Bob Dylan and the Nobel Prize Part 1.

By Larry Fyffe

Naysayers and the the connoisseurs of ‘high art’ alike claim Bob Dylan is not deserving of the Nobel Prize in Literature because, for one thing, the singer/songwriter/musician is not that familiar with those artists considered worthy thereof.

I beg to differ – Bob Dylan makes it clear that he is quite aware of the works of a number of Nobel winners – often brought to his attention through watching movies.

There’s Rudyard Kipling, for example:

The finest man I knew
Was our regimental 'bhisti', Gunga Din
He was Din, Din, Din
(Rudyard Kipling: Gunga Din)

The song lyrics beneath mention the darkly humorous 1939 movie based thereon, starring Carey Grant:

Clouds so swift, and the rain falling in
Gonna see a movie called 'Gunga Din'
(Bob Dylan: You Ain't Going Nowhere)

An early humorous poem by the singer/songwriter refers to Nobeller TS Eliot:

I thought she was hip
When we sat and drank coffee
And I flipped when she recited 
All of 'Prufrock' by heart
(Bob Dylan : Untitled Poem)

Dylan’s certainly aware of Nobel-winner Steinbeck’s ‘Mice And Men’ – through the well-known ‘Beat writer’ for one, who refers to a film starring Burgess Meredith:

Once I went to a movie
At midnight, 1940, 'Mice
 And Men', the name of it
(Jack Kerouac: Mexico City Blues)

The song lyrics below refer to the 1950 movie titled “The Gunfighter” – Kerouac’s off-hand style of writing paid tribute to in the lines below (as in “You Ain’t Going Nowhere”):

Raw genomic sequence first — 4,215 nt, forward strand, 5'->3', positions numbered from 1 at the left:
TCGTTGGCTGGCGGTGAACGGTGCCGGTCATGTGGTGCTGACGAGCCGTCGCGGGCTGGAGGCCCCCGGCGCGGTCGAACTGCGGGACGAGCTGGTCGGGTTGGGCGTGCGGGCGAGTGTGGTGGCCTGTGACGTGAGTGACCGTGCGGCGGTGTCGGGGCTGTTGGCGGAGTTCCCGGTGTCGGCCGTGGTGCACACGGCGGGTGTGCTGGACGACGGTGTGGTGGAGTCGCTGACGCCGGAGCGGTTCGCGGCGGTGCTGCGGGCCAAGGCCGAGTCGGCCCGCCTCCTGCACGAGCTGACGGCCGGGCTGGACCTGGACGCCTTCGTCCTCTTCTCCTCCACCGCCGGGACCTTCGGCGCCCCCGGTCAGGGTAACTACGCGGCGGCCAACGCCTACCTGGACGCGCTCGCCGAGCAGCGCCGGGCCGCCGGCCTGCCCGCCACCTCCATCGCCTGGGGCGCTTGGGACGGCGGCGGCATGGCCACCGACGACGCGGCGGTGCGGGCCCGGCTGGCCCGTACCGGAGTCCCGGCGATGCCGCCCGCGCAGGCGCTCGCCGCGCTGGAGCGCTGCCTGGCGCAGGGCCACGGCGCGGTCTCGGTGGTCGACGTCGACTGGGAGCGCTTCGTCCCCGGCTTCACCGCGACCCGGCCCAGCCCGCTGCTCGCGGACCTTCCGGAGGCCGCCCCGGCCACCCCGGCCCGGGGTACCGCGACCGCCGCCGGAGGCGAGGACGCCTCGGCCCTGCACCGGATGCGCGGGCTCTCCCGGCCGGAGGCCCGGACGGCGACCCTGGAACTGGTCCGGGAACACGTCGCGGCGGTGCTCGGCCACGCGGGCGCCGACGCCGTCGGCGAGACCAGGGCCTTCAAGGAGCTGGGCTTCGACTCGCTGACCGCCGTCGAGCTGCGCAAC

Well, there was this movie I seen one time
About a man riding 'cross the desert, and it starred 
Gregory Peck
(Bob Dylan: Brownsville Girl ~ Dylan/Shepard)

Below, an example of Kerouac’s casual and wordy style:

… but burn, burn burn, like yellow roman candles exploding like spiders across the stars and in the middle you see the  blue centerlight pop …”

(Jack Kerouac: On The Road)

Dylan has a little fun at the Beat’s expense though Jack is not a Nobel Prize winner:

Build a fire, throw on logs, and listen to it hiss
And let in burn, burn, burn, burn on a night like this
(Bob Dylan: On A Night Like This)

But all kinds of tributes as well:

No one in front of me, and nothing behind

(Bod Dylan: Things Have Changed)

A Dylanesque twist on:

Nothing behind me, everything ahead of me ...

(Jack Kerouac: On The Road)

The following verse comes from a poem that’s written by a Nobel winner:

It wasn't the King of Diamonds 
Nor the Joker she drew first
It wasn't the King or Queen of Hearts
But the Ace of Spades reversed 
(WH Auden: Victor)

Tribute is paid thereto in the following song lyrics:

Back stage the girls were playing five-card stud 
by the stairs
Lily had two queens, she was hoping for a third 
to match her pair ....
Lily called another bet, and drew up the Jack of Hearts
(Bob Dylan: Lily,  Rosemary,  And The Jack Of Hearts)

Song lyrics below are from a 1964 movie, based on the play “Pygmalion”:

And, oh, what a towering feeling
Just to know that somehow you are near
The overpowering feeling 
That any second, you may suddening appear

(Bill Shirley: On The Street Where You Live)

The lines from the song beneath indirectly pay tribute to George Bernard Shaw, a Nobel winner – referencing, not without humour, the above song from the movie “My Fair Lady” based on  Shaw’s “Pygmalion”:

But, oh, what a wonderful feeling
That just to know that you are near
Sets my heart a-reeling
From my toes up to my ears
(Bob Dylan: The Man In Me)

Writes a Nobel Prize winner, the verse below:

I will find out where she has gone
And kiss her lips, and take her hands
 And walk among long dappled grass
(William Yeats: The Song Of The Wandering Aengus)

Rather directly alluded to in the following song lyrics:

You gonna have to leave me now, I know
But I'll see you in the sky above
In the tall grass, in the ones I love
(Bod Dylan: You're Gonna Make Me Lonesome When You Go)



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